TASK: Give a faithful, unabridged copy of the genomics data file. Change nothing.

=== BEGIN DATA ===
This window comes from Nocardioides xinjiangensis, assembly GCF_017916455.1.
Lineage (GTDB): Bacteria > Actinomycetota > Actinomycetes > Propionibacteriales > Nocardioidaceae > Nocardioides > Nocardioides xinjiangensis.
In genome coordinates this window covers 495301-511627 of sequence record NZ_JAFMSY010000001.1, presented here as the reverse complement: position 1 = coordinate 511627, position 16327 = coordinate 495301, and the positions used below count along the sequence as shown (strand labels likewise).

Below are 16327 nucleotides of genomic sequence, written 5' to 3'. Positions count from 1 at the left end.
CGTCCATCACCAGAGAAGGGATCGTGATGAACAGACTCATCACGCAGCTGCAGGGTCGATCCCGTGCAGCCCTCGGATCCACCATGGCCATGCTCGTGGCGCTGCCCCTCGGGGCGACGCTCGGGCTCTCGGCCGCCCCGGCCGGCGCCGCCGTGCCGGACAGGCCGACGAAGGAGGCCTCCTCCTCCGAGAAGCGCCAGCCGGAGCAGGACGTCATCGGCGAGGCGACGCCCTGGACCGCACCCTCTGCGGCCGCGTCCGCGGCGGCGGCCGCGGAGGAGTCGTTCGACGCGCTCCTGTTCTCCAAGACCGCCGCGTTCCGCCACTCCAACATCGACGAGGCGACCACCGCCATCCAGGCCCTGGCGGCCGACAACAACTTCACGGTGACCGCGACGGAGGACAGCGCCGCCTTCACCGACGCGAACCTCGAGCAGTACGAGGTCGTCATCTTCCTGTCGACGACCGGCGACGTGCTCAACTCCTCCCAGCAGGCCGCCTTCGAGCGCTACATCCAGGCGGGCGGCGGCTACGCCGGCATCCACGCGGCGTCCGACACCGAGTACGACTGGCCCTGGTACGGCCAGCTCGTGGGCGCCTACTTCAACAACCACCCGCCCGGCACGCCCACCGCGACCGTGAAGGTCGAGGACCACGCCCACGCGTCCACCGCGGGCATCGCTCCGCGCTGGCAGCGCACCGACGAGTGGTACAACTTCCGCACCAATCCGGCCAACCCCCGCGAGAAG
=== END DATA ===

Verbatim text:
This window comes from Nocardioides xinjiangensis, assembly GCF_017916455.1.
Lineage (GTDB): Bacteria > Actinomycetota > Actinomycetes > Propionibacteriales > Nocardioidaceae > Nocardioides > Nocardioides xinjiangensis.
In genome coordinates this window covers 495301-511627 of sequence record NZ_JAFMSY010000001.1, presented here as the reverse complement: position 1 = coordinate 511627, position 16327 = coordinate 495301, and the positions used below count along the sequence as shown (strand labels likewise).

Below are 16327 nucleotides of genomic sequence, written 5' to 3'. Positions count from 1 at the left end.
CGTCCATCACCAGAGAAGGGATCGTGATGAACAGACTCATCACGCAGCTGCAGGGTCGATCCCGTGCAGCCCTCGGATCCACCATGGCCATGCTCGTGGCGCTGCCCCTCGGGGCGACGCTCGGGCTCTCGGCCGCCCCGGCCGGCGCCGCCGTGCCGGACAGGCCGACGAAGGAGGCCTCCTCCTCCGAGAAGCGCCAGCCGGAGCAGGACGTCATCGGCGAGGCGACGCCCTGGACCGCACCCTCTGCGGCCGCGTCCGCGGCGGCGGCCGCGGAGGAGTCGTTCGACGCGCTCCTGTTCTCCAAGACCGCCGCGTTCCGCCACTCCAACATCGACGAGGCGACCACCGCCATCCAGGCCCTGGCGGCCGACAACAACTTCACGGTGACCGCGACGGAGGACAGCGCCGCCTTCACCGACGCGAACCTCGAGCAGTACGAGGTCGTCATCTTCCTGTCGACGACCGGCGACGTGCTCAACTCCTCCCAGCAGGCCGCCTTCGAGCGCTACATCCAGGCGGGCGGCGGCTACGCCGGCATCCACGCGGCGTCCGACACCGAGTACGACTGGCCCTGGTACGGCCAGCTCGTGGGCGCCTACTTCAACAACCACCCGCCCGGCACGCCCACCGCGACCGTGAAGGTCGAGGACCACGCCCACGCGTCCACCGCGGGCATCGCTCCGCGCTGGCAGCGCACCGACGAGTGGTACAACTTCCGCACCAATCCGGCCAACCCCCGCGAGAAG